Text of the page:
2. Now: Wine (with a particular preference for a good Barossa Shiraz), and unique stuff from her travels
  • Belinda
    1. Before: Partied until 6 am three times a week, with countless gallons of cocktails
    2. Now: Clean living and alcohol-free after she took over her family’s company

Are you a member of the #titasofmanila? If yes, welcome to the club. How has your drinking habit changed? Cheers!

Dedicated to I (my favourite #tita) & E + P, congratulations on your new angel!

Yay! Yay! Ladurée!


I love food, drinks, travel, the colour pink, and Sterling Columbian roses (thanks to that old Christian Slater film, Bed of Roses).

One of my favourite things in the world that combines food, roses, and pink is the rose macaron. I’m addicted to the stuff… I can gorge on that with tea or champagne (like a total Marie Antoinette).

The downside to my Rose Macaron addiction is the fact that only Ladurée produces that these days.

The upside is… They’ve FINALLY opened up a branch in 8 Rockwell.



Before I get crucified for featuring food (something very mainstream at that), note that Ladurée not only produces these gorgeous pastries… They also blend their own tea.

You know how I am with tea. 😉

For those who really want to live #LaVieEnRose, I highly recommend Ladurée’s Rose Tea. Made with Black China tea, Ceylon, and rose petals, it’s gorgeous with their Rose Macarons. Serve it in the Royal Albert 1960’s patterned tea set for a truly rosy afternoon.

I hope this makes you see this week through rose coloured glasses. Happy Monday! Cheers!

Intovert’s Day Out – Salcedo Edition


There are so many wonderful food places in Salcedo Village. A lot of articles and blogs have been written about it.

I’m a beverage writer though.

So, in the effort to seek inspiration for an article (yes, I went through yet another writer’s block), I decided to abandon my introversion for a day (believe me, it took a TON of effort), walk around the neighborhood, and research some decent places and beverages to drink in Salcedo Vilage.

It’s easy to write the area off as a wine mecca (there are at least five wine stores, and tons of restaurants serving wine), so I limited the research to non-wine.


Happiness = coffee, a fashion magazine, a cozy nook, and a tree-lined view

  • CBTL (Ground Floor, Four Seasons Building, Tordesillas Corner Toledo Street) – Admittedly, you won’t find anything different (menu-wise) in this branch versus the others… Except for the view. No matter what time of the year it is, it feels cozy enough to hang out in all day with a laptop or a magazine. I normally order their cappuccino. Bonus: Their spinach and ravioli pasta is actually pretty yummy.
  • Toby’s Estate (V Corporate Building, L.P. Leviste Street)I always find this place to be a touch Greenwich Village (with the industrial interiors)… I always order the Gibraltar (click here for a previous article). Always.

Just looking at this makes me feel healthier…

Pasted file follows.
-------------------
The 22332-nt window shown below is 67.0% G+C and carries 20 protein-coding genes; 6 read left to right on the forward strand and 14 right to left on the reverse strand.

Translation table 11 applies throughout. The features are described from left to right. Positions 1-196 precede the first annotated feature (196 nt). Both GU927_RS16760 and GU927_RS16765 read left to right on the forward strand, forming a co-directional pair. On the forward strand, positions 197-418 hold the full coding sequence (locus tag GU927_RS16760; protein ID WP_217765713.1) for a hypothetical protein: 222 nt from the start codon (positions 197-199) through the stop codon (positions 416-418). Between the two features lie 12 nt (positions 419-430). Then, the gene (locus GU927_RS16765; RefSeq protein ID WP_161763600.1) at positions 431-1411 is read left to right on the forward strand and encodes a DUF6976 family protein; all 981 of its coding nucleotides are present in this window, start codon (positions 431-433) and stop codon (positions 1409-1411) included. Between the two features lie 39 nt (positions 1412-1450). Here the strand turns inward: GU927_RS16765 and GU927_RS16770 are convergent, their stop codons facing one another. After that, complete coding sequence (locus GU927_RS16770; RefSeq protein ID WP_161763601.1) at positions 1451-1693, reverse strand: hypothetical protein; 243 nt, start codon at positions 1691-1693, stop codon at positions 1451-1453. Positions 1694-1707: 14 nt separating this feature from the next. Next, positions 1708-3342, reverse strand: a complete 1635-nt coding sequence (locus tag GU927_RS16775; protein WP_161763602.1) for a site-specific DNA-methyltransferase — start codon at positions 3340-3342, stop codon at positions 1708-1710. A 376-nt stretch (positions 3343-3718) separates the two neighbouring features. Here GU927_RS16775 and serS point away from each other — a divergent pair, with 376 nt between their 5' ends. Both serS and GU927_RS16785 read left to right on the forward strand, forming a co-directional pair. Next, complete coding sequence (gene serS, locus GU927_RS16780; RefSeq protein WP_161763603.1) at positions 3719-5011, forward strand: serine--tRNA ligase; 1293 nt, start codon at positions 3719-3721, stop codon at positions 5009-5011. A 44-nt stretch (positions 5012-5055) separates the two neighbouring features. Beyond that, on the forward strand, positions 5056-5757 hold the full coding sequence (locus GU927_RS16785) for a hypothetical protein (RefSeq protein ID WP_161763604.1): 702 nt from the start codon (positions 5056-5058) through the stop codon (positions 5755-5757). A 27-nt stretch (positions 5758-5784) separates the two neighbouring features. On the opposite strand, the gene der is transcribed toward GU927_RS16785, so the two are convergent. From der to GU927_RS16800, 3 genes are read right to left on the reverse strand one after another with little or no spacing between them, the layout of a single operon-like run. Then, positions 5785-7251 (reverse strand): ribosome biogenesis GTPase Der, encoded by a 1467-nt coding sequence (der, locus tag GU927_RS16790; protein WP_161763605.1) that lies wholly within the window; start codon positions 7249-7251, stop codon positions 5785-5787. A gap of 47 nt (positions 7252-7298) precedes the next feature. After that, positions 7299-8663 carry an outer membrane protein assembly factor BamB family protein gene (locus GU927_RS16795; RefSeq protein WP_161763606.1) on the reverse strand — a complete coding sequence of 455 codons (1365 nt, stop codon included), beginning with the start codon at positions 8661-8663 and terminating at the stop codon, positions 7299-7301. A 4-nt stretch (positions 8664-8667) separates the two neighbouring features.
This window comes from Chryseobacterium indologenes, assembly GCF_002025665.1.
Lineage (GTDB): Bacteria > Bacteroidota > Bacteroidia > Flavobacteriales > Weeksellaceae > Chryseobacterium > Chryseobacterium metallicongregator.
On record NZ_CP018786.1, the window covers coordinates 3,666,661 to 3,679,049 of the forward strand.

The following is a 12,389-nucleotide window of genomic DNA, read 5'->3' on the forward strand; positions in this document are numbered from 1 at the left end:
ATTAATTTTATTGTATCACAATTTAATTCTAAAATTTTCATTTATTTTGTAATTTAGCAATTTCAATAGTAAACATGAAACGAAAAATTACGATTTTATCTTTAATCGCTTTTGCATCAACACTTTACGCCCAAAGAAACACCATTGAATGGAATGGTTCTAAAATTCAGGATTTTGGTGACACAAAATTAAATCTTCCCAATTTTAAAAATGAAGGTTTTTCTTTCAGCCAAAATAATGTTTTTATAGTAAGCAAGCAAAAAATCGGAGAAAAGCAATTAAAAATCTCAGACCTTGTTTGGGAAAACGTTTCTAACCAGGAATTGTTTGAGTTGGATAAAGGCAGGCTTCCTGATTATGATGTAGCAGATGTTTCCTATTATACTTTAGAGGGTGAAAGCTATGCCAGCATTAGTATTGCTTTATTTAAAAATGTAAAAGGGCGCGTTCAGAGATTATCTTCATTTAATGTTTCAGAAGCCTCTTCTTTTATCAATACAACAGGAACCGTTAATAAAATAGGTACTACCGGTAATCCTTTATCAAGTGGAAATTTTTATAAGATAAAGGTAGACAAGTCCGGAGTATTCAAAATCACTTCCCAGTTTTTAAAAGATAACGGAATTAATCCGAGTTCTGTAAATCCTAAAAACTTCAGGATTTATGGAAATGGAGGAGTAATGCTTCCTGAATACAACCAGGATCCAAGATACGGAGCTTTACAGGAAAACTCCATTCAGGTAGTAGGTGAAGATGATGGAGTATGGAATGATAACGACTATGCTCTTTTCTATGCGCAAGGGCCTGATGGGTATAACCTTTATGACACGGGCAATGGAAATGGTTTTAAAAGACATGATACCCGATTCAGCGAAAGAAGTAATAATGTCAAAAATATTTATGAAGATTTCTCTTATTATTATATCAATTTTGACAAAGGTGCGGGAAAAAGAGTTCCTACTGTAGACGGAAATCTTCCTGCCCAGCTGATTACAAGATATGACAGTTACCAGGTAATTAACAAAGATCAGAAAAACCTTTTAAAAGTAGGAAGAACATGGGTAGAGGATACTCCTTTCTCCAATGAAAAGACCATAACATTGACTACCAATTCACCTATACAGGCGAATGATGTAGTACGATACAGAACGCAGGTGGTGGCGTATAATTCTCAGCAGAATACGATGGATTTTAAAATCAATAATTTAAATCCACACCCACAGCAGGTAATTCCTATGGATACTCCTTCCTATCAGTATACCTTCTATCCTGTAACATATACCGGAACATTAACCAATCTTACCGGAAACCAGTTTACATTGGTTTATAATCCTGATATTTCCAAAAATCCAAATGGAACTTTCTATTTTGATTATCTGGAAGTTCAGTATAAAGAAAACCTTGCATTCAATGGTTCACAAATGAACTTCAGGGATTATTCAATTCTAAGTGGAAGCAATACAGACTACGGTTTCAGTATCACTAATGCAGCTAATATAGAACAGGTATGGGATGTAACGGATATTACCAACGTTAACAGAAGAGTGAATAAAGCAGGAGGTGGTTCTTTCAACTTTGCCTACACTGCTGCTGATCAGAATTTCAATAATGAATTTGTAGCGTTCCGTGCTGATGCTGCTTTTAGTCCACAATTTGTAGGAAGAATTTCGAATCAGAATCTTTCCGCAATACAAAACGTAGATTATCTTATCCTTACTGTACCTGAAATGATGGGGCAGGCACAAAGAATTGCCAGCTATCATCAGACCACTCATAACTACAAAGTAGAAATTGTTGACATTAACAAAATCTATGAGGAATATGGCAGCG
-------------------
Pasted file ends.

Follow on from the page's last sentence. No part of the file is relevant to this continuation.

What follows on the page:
• Wholesome Table (Infinity Tower, H.V. Dela Costa corner L.P. Leviste Street)I drink too much. I need to juice from time to time. They have tons of fresh, raw juice options (all the vitamins and minerals are intact!) for every need (feeling down? Feeling bloated? Feeling not-so-pretty?). My favorite is Be Alive (because I do feel like part of the undead from time to time). Have it in the restaurant, or take it home.
  • Terry’s Bistro (132 L.P. Leviste corner Sedeño Street) – Yes, they do have an extensive, appropriately priced, and smart wine selection. I do, however, encourage you to try their Sangria. It’s awesome with their Jamon Serrano, too!

Sweet Lassi from New Bombay (look for the kindly old Indian lady proprietress, she’s a sweetheart!)

  • New Bombay (Ground Floor Sagittarius Building, H.V. Dela Costa Street) – Really? Beverages in an Indian food restaurant? Yes, because Sweet Lassi. This yogurt-based drink is perfect with New Bombay’s palak paneer and They also have several flavors to choose from (I just prefer sweet).

clockwise, from top left: yay, they have beer on tap; salted caramel with rum, and a cheeseburger; shake flavours

  • 8 Cuts (Infinity Tower, H.V. Dela Costa corner L.P. Leviste Street)Really? Beverages in one of the best burger joints in town? Yes, because milkshake. Try their thick, salty, creamy Salted Caramel… Or, if you’re feeling adventurous, try their Maple Bacon Vanilla. Want to feel like a high school kid again, and pretend to fool your folks into thinking you’re drinking something legit? Have it done Tipsy Cow style for an optional add-on of rum or vodka.

Salcedo is the ultimate hang out for food and drinks… Just be mindful of the fact that it’s still a residential area. Try not to be one of those unwanted “visitors” who severely devalue the area (litterbugs, catcallers, people lacking in situational awareness, etc.).


I’m absolutely sure there will be succeeding articles, because Salcedo is just that: dynamic, young, and ever changing.

What’s your favorite Salcedo drink? Cheers!